The coolest thing about being a monarch is that your subjects name all their big shiny new construction projects after you. So, when London's new Crossrail opens for service in a few years, it will be branded the Elizabeth Line after our long-reigning Queen Elizabeth II.
A second Crossrail line is currently being planned to succeed the first. That’ll take a while to build but it means that, when the Queen's time is up and the crown passes to her son, there could be another line under construction just waiting to be branded Charles.
It's not only the fact that London's transport system is full-to-bursting that justifies these new underground railway lines. London has the least affordable housing in the world: new homes are urgently needed to ease the pressure on the capital's painfully high rents and house prices.
And so, Crossrail 2's £30bn price tag is being justified by its ability to unlock 200,000 new homes, putting a helpful dent in the housing shortage. The increase in land values that’ll come from granting planning permission for these new homes should also mean more revenue to help fund the line: that’ll help get the project approved by those all-important Treasury officials.
This all sounds promising, but can a few miles of new railway really deliver all these lovely new homes? That's a question that Crossrail 2's independent Growth Commission has tried to figure out in a new report. It found that, yes, it is possible – but the only way to get to 200,000 homes is by looking at green belt land at sites near the stations served by a new Crossrail 2. Despite its name, the green belt often isn't very green, so the report recommends a review of low environmental quality green belt land on both sides of London's official border.
The Growth Commission are far from the only ones calling for a good hard look at the green belt, which the Adam Smith Institute has labelled a green noose, due to the way it places a choking pressure on a fast-growing city. As another detailed new report from the London School of Economics points out:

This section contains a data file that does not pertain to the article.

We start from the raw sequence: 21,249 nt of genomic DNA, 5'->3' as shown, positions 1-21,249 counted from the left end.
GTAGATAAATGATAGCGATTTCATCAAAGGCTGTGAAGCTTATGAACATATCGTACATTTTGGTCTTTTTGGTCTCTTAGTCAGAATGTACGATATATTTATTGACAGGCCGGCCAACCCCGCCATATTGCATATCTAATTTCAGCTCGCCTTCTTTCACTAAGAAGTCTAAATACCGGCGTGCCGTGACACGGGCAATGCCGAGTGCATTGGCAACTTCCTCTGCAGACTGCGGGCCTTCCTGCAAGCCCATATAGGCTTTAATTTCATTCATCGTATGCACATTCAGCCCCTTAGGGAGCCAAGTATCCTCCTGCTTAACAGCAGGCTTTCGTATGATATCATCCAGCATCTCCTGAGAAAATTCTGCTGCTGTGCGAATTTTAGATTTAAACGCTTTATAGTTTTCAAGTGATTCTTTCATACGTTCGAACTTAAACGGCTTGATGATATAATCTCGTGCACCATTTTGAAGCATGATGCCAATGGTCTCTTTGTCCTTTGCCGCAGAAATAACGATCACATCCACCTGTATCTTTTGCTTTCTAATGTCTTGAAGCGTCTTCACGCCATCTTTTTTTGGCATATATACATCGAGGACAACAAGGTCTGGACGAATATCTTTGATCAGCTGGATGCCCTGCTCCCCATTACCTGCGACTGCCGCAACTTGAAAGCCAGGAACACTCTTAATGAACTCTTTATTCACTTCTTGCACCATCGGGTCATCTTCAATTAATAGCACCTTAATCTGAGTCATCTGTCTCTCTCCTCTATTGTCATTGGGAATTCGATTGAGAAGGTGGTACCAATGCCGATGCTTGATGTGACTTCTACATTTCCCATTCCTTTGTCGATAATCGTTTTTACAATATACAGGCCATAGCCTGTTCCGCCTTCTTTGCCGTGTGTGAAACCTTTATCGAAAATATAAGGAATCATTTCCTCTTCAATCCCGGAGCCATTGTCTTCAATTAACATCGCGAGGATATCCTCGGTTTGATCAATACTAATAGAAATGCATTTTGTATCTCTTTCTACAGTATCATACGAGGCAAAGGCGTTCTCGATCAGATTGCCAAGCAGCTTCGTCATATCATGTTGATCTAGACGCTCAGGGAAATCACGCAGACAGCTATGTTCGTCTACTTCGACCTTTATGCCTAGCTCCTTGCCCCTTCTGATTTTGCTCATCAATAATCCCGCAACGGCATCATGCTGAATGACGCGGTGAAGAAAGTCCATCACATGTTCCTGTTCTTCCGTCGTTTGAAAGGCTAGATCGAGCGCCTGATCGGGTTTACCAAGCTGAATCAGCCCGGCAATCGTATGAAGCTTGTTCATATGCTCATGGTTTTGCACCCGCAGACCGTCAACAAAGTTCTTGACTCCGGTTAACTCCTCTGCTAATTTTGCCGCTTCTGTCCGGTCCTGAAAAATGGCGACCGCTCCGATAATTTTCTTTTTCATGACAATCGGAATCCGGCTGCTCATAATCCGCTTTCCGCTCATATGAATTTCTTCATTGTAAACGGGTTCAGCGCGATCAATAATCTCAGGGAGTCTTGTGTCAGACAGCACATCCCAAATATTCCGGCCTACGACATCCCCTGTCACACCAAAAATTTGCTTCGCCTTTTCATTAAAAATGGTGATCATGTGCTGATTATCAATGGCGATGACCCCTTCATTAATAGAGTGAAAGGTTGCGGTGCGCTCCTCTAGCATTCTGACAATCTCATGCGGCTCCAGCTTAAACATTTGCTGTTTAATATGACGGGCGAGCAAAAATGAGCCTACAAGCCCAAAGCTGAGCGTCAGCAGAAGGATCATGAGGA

“We have reached a point where we cannot keep on disregarding the Green Belt as an option for well thought out development. Brownfield sites simply cannot supply enough land to meet projected housing needs in London and the Wider South East.”
It is now becoming impossible to ignore the overwhelming evidence that the green belt has become a major factor in London's growing housing shortage.
All the same, you can't suggest building homes on the green belt without causing a bit of a fuss, and the Campaign to Protect Rural England is not best pleased with any suggestion that we change what is currently designated green belt. CPRE's recent headline-grabbing press release found that the biggest new “threat” to the green belt over the last 12 months had been the proposal to build 20,000 homes on land released from the green belt that is due to be served by Crossrail 2.
Without those new homes, a huge hole is blown in the case for Crossrail 2. It will be harder to raise the money to get it built, and it won't be fully delivering on the line's potential to ease the housing crisis. There is a danger that no green belt review means no Crossrail 2.
And guess who the patron of CPRE is? None other than Queen Elizabeth II. So, if the Queen’s favourite pressure group gets its way, there may well be no successor to the Elizabeth Line. Now that's what I call a royal mess.
Duncan Stott is director of Priced Out, which campaigns for affordable house prices.